Vignes & Climat
π Planet
Wine industry: a sector evolving in the face of climate change?

How to adapt vineyards to keep up with climate change

Jean-Marc Touzard, INRAE research director and agricultural engineer
On March 18th, 2021 |
4 mins reading time
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How to adapt vineyards to keep up with climate change

    Jean-Marc Touzard
    Jean-Marc Touzard
    INRAE research director and agricultural engineer
    Key takeaways
    • Before the pandemic, wine was France's second largest export, just behind aeronautics, with an annual turnover of up to €14bn.
    • The Laccave project, which brings together 24 laboratories across France, is studying the effects of global warming on French vineyards.
    • Researchers have noticed significant changes in the structure of wines: higher alcohol content, lower acidity and changes in aroma.
    • To counteract these changes, the solutions are diverse, ranging from new cultivation practices to the use of genetics, through chemical transformation of wines.

    In France, wine is of the upmost eco­nom­ic and cul­tur­al impor­tance. Before the Covid-19 pan­dem­ic, the indus­try was gen­er­at­ing as much as ~€14bn turnover as the country’s sec­ond largest after aero­space. The wine indus­try is also key to attract­ing tourism and pro­mot­ing the country’s rep­u­ta­tion. Val­ue cre­at­ed by wine­mak­ing is close­ly tied to the notion of region (of “ter­roir”), reliant on the fine bal­ance of soil and cli­mate con­di­tions, grape vari­eties, exper­tise and prod­uct qual­i­ty; all of which are guar­an­teed by geo­graph­i­cal indi­ca­tions (AOP, “appel­la­tion d’o­rig­ine pro­tégée” or IGP “indi­ca­tion géo­graphique pro­tégée”). How­ev­er, depen­den­cy of the wine sec­tor on cli­mate con­di­tions makes it par­tic­u­lar­ly vul­ner­a­ble to cli­mate change. 

    In 2021, we launched the Lac­cave research to study the effects of glob­al warm­ing on wine and to research pos­si­ble means of adap­tion. Lac­cave brings togeth­er 24 lab­o­ra­to­ries, main­ly from INRAE and CNRS, as well as uni­ver­si­ties in agri­cul­tur­al sci­ence. Over­all, around 90 researchers and PhD stu­dents are involved in the project from a vari­ety of sci­en­tif­ic dis­ci­plines such as cli­mate sci­ence, econ­o­my, genet­ics, agron­o­my, oenol­o­gy and geog­ra­phy. The project is also open to key French gov­ern­ment insti­tu­tions like the INAO (Nation­al Insti­tute of Ori­gin and Qual­i­ty) or FranceA­griMer, to fore­cast changes in the run up to 2050.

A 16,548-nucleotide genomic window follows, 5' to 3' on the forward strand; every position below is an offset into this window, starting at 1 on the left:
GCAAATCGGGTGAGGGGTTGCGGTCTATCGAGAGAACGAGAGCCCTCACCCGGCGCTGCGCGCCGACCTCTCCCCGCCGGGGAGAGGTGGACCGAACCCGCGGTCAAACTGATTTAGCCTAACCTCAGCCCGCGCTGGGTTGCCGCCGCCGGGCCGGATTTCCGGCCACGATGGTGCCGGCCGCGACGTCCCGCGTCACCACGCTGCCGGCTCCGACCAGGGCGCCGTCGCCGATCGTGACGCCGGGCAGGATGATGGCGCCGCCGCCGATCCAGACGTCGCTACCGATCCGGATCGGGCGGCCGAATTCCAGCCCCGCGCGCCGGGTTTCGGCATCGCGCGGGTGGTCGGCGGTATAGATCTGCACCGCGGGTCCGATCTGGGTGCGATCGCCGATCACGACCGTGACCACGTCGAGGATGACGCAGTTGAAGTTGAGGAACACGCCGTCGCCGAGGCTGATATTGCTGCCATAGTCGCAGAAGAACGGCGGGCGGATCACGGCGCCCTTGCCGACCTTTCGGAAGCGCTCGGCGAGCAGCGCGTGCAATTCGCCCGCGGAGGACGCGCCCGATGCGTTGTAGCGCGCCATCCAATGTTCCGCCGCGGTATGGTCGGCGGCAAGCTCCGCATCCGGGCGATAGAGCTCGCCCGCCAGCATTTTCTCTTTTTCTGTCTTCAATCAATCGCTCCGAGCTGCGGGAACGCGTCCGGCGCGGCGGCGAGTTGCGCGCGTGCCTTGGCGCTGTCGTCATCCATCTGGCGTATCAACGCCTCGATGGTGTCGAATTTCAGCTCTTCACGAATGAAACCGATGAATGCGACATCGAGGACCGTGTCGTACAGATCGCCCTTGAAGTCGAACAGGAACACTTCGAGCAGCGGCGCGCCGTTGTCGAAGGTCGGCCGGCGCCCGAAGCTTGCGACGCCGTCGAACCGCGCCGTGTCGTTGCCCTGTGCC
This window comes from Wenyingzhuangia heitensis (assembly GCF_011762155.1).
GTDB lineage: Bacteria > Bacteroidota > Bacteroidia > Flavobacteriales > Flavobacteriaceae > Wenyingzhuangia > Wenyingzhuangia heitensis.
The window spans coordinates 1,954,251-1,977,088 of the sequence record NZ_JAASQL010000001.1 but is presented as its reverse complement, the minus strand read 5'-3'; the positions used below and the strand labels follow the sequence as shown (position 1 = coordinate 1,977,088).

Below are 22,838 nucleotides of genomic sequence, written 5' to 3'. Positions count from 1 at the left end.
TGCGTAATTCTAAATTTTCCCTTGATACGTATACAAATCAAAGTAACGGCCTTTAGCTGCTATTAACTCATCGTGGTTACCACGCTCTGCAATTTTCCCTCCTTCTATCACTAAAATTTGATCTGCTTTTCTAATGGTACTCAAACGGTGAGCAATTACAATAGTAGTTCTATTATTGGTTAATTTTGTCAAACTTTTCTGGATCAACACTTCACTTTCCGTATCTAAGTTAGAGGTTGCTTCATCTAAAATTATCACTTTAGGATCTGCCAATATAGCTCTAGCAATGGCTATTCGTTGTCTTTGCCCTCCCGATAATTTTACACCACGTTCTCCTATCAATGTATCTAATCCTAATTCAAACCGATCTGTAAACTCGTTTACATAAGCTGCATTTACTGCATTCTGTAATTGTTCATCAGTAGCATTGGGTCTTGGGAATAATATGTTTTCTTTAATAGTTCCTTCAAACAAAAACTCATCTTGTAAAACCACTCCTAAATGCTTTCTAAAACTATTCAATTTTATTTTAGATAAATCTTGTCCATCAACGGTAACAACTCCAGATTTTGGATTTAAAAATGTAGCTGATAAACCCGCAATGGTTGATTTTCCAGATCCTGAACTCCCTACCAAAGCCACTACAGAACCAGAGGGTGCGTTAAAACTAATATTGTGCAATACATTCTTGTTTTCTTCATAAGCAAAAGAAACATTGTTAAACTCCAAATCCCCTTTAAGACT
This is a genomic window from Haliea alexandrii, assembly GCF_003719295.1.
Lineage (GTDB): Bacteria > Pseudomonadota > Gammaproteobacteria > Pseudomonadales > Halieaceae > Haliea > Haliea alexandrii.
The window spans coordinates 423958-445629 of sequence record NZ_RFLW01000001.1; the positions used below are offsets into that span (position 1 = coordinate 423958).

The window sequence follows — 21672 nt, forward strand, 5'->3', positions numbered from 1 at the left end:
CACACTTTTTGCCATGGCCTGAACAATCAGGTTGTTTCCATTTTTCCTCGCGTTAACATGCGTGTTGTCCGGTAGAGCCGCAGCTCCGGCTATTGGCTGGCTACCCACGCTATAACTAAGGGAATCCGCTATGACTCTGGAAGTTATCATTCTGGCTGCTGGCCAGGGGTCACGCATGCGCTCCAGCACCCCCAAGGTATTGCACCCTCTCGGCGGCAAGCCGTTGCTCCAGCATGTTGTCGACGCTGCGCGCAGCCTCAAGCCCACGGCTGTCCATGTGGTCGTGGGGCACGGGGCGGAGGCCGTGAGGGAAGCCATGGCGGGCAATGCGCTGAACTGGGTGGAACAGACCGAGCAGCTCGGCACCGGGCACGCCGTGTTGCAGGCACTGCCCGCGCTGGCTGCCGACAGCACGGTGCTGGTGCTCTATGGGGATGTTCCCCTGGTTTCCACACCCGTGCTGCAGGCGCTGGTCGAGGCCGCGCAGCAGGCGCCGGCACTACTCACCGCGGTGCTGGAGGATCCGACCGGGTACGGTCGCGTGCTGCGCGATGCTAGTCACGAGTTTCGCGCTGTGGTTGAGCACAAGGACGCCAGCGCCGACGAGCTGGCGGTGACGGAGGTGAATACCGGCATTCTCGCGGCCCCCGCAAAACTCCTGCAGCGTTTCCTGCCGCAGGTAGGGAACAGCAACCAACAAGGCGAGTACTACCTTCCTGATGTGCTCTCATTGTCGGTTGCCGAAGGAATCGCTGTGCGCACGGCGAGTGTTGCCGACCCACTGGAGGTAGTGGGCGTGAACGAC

Dur­ing the ini­tial phase from 2012 to 2016, the Lac­cave project made it pos­si­ble to share and clar­i­fy our knowl­edge on the impacts of cli­mate change on vine­yards and wine. For starters, due to mild win­ters and ris­ing aver­age tem­per­a­tures, all stages of vine matu­ri­ty occur ear­li­er: bud­ding, blos­som­ing, ripen­ing (known as “verai­son”) and grape matu­ri­ty. As such, har­vests now begin sev­er­al weeks ear­li­er than in the 1980s. Vine­yards are also con­front­ed with dri­er sum­mers, faced with an increase in hydric stress – espe­cial­ly in the South of France – impact­ing yield, grape com­po­si­tion and char­ac­ter­is­tics of the wine they pro­duce. Wines con­tain more alco­hol, are less acid and aro­mas dif­fer; notably the taste is said to have less com­plex notes and hint­ing more towards stewed fruits than fresh ones. 

    For wine ama­teurs and wine­mak­ers, these phe­nom­e­na are already notice­able. For exam­ple, the har­vest of Châteauneuf-du-Pape now begins late August/early Sep­tem­ber, where­as in the 1950s it would have tak­en place between Sep­tem­ber 20th to Octo­ber 5th. In Gruis­san, in the Aude region, annu­al rain­fall has dropped by ~25% since the 1990s, caus­ing issues. Extreme weath­er events are on the rise, too, such as the heat­wave in 2003. Dur­ing June 28th 2019, in the Langue­doc region sev­er­al vine­yards lit­er­al­ly burnt. Final­ly, the aver­age degree of alco­hol for wines pro­duced in Langue­doc increased from 11% in 1984 to more than 14% in 2017, while their pH has decreased, there­by reduc­ing their acid­i­ty and freshness.

    In France, these events have par­tic­u­lar­ly affect­ed south­ern regions. They also affect the Bor­deaux region, par­tic­u­lar­ly the Mer­lot vari­ety, and to a less­er degree the north­ern vine­yards. But every­where wine­mak­ers and researchers have been exper­i­ment­ing to address these issues. Pos­si­ble solu­tions have been stud­ied since the begin­ning of the Lac­cave project and in 2018, the sec­ond phase start­ed con­duct­ing new stud­ies with par­tic­i­pa­tive approach­es focused on strat­e­gy devel­op­ment. Four areas of action are involved, which will lat­er be com­bined to devise strategies.